Metaphorical Transition


Step into a world of organic beauty and escapism. Nature: captured, abstracted and reinterpreted by two deeply thoughtful artists: Juliane Shibata and Michael Kessler. Experience the fluidity of form, delicacy of structure and transitional textures that bring the impermanent natural world to permanent life in the spaces that surround us. Feel calm, grounded and reflective in the presence of these stunning works of art.


Juliane Shibata

Shibata creates botanical installations that reflect on the relationships between humans and the natural world. Flowers and plants have a defined lifespan; they grow, bloom, fade, and decompose. She is interested in the contrast between the transience of nature and beauty and the stability and permanence of fired ceramics. Also compelling to her are the boundaries between abstraction and botanical specificity; complexity and simplicity; two and three-dimensional; happenstance and control; and light and dark. Juliane finds the space between realms to be especially poignant, indecipherable, and difficult to convey; the median strip between two clear paths is often the most contemplative and open-ended, both visually and conceptually.

The color, finish, design, and placement of individual ceramic pieces are essential in her ability to evoke quiet and introspective narratives. As she positions some sculptural pieces post-firing, she takes a more open-ended and intuitive approach when installing the components. The story behind Shibata’s work is allowed to evolve until she decides on the particular conversation the pieces share with each other.

Process

Her sculptures and installations involve the repetition of individual ceramic components. Some works are quite large and are composed of hundreds of small porcelain elements, while others hang on the wall and are more contained. Although it takes time to create a large number of thrown or handmade items out of clay, she is attracted to the rhythm that is generated when they repeat and begin to energize the space around them.

The ceramic fruits (i.e. pears or persimmons) used in her sculptures are thrown and altered; Shibata finds that throwing lends each form a more distinct individualistic quality as opposed to those that are slipcast. All porcelain pieces are fired in a reduction atmosphere to 2345 degrees Fahrenheit in a local kiln that she loads and fires with a group of Northfield potters. When appropriate, Shibata completes the firing cycle by applying gold luster to accentuate various aspects of the work.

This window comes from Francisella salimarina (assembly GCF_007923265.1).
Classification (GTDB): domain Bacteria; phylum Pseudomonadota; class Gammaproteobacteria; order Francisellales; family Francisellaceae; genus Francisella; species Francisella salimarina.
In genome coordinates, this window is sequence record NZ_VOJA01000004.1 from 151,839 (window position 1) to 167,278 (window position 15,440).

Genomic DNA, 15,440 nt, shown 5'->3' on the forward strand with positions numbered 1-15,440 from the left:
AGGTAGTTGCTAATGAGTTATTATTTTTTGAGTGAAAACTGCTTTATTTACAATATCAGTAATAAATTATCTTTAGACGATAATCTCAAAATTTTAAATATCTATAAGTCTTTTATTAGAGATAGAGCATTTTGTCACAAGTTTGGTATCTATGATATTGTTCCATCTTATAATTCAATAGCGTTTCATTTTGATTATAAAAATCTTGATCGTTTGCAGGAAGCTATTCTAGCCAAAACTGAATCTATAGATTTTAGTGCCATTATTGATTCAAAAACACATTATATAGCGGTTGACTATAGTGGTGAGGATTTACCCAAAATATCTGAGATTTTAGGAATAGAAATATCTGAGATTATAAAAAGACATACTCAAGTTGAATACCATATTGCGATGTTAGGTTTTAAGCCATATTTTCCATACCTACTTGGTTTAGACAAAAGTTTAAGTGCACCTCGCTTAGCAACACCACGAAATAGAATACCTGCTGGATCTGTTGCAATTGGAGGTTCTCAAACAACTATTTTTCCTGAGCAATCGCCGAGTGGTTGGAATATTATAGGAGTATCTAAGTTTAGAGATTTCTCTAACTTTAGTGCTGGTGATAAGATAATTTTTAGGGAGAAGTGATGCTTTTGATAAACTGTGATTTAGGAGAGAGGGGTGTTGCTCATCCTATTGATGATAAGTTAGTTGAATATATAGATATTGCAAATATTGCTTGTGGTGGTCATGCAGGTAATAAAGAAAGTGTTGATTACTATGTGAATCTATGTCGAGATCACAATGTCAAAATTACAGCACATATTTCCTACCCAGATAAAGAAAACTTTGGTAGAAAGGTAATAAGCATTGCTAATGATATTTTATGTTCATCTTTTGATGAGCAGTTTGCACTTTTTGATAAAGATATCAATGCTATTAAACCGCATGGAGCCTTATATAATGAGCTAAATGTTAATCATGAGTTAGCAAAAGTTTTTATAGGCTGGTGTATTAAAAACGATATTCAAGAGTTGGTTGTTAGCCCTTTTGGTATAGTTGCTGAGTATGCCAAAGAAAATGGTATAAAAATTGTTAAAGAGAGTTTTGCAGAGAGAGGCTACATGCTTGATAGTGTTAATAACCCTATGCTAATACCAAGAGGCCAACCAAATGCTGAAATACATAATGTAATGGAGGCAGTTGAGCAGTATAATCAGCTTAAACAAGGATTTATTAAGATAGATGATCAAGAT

Juliane received her MFA in Ceramics from Bowling Green State University in 2006, having previously graduated from Carleton College with a BA in Studio Art. She has been an artist in residence at Ox-Bow, the Appalachian Center for Craft in Tennessee, and The Pottery Workshop in Jingdezhen, China. Juliane has taught at Hope College in Holland, Michigan and at Carleton College in Northfield, Minnesota. One of her pieces belongs to the permanent collection of Northern Arizona University’s Art Museum.


Michael Kessler

Born in mining country in Hanover, PA, and resident since 1996 in the fossil-laden vicinity of Santa Fe, NM, Michael Kessler comes by his sense of landscape and geology honestly.  He has said he was influenced in his youth by the stark visions of painter Andrew Wyeth.  The severely graceful lines and notable elegance of his compositions make that influence easy to believe, but if Kessler’s paintings are in some sense landscapes, it is interesting to note how that form breaks apart and widens its associative range when wed to the sort of pure material abstraction that Kessler practices.  His landscape is no longer about the body or concerned with the proportion of daily life and movement to the sweep of the surrounding world.  Although day and night and a quality of personal encounter are very much present, dimensions have shifted and the paintings glimpse the layout of the mind.  They intuit ways in which knowledge penetrates hidden structures, alternately folding in upon itself and melting through to ever more mysterious terrain. 

Kessler achieves his effects by pouring and rubbing many washes and skims of acrylic paint over panels.  Influenced by Richard Tuttle, with whom he has collaborated, he emphasizes the importance of gesture and the harmonious implications of a painter’s movement: it is important to know where and how to begin.  The logic of his approach, which gives equal weight to physical laws and singular events, suggests a dialectic that is at once strangely moving and visually compelling.

Michael Kessler won several prestigious awards and fellowships (American Academy in Rome, Pollock/Krasner, Whitney). His work is in the collections of 24 museums nationwide, including the Santa Barbara Museum of Art, and can also be found in a seemingly endless number of corporate and private collections.  One of his pieces is at the Weisman Art Museum in Minneapolis in their permanent collection.  He received a B.F.A. degree from Kutztown University.